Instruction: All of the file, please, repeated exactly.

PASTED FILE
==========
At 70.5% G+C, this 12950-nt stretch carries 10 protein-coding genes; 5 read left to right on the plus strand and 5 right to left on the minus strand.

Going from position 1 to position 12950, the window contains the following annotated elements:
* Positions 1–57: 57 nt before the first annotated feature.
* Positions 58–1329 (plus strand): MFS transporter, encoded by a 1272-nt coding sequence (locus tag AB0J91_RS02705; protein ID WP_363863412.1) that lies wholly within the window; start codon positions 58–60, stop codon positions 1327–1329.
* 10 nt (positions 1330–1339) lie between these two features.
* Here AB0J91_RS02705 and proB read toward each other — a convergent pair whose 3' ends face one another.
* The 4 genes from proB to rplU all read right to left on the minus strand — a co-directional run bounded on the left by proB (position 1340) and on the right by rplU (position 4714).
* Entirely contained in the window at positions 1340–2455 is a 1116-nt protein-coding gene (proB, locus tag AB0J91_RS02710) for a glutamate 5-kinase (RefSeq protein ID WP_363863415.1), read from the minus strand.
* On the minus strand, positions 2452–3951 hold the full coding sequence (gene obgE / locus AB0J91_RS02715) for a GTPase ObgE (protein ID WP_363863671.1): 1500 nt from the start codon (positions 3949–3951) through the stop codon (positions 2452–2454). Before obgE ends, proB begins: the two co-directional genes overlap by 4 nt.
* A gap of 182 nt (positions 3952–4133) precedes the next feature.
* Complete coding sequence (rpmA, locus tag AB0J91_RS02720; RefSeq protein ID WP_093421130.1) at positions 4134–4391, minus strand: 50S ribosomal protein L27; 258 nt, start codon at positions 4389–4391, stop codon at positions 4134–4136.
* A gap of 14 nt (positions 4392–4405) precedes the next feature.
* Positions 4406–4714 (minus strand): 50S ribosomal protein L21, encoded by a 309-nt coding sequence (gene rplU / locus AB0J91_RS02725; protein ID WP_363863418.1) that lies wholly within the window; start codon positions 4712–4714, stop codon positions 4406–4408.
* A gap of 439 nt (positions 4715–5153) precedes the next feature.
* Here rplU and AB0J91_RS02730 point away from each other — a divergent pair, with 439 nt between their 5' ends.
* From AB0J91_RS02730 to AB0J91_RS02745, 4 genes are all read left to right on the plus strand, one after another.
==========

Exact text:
At 70.5% G+C, this 12950-nt stretch carries 10 protein-coding genes; 5 read left to right on the plus strand and 5 right to left on the minus strand.

Going from position 1 to position 12950, the window contains the following annotated elements:
* Positions 1–57: 57 nt before the first annotated feature.
* Positions 58–1329 (plus strand): MFS transporter, encoded by a 1272-nt coding sequence (locus tag AB0J91_RS02705; protein ID WP_363863412.1) that lies wholly within the window; start codon positions 58–60, stop codon positions 1327–1329.
* 10 nt (positions 1330–1339) lie between these two features.
* Here AB0J91_RS02705 and proB read toward each other — a convergent pair whose 3' ends face one another.
* The 4 genes from proB to rplU all read right to left on the minus strand — a co-directional run bounded on the left by proB (position 1340) and on the right by rplU (position 4714).
* Entirely contained in the window at positions 1340–2455 is a 1116-nt protein-coding gene (proB, locus tag AB0J91_RS02710) for a glutamate 5-kinase (RefSeq protein ID WP_363863415.1), read from the minus strand.
* On the minus strand, positions 2452–3951 hold the full coding sequence (gene obgE / locus AB0J91_RS02715) for a GTPase ObgE (protein ID WP_363863671.1): 1500 nt from the start codon (positions 3949–3951) through the stop codon (positions 2452–2454). Before obgE ends, proB begins: the two co-directional genes overlap by 4 nt.
* A gap of 182 nt (positions 3952–4133) precedes the next feature.
* Complete coding sequence (rpmA, locus tag AB0J91_RS02720; RefSeq protein ID WP_093421130.1) at positions 4134–4391, minus strand: 50S ribosomal protein L27; 258 nt, start codon at positions 4389–4391, stop codon at positions 4134–4136.
* A gap of 14 nt (positions 4392–4405) precedes the next feature.
* Positions 4406–4714 (minus strand): 50S ribosomal protein L21, encoded by a 309-nt coding sequence (gene rplU / locus AB0J91_RS02725; protein ID WP_363863418.1) that lies wholly within the window; start codon positions 4712–4714, stop codon positions 4406–4408.
* A gap of 439 nt (positions 4715–5153) precedes the next feature.
* Here rplU and AB0J91_RS02730 point away from each other — a divergent pair, with 439 nt between their 5' ends.
* From AB0J91_RS02730 to AB0J91_RS02745, 4 genes are all read left to right on the plus strand, one after another.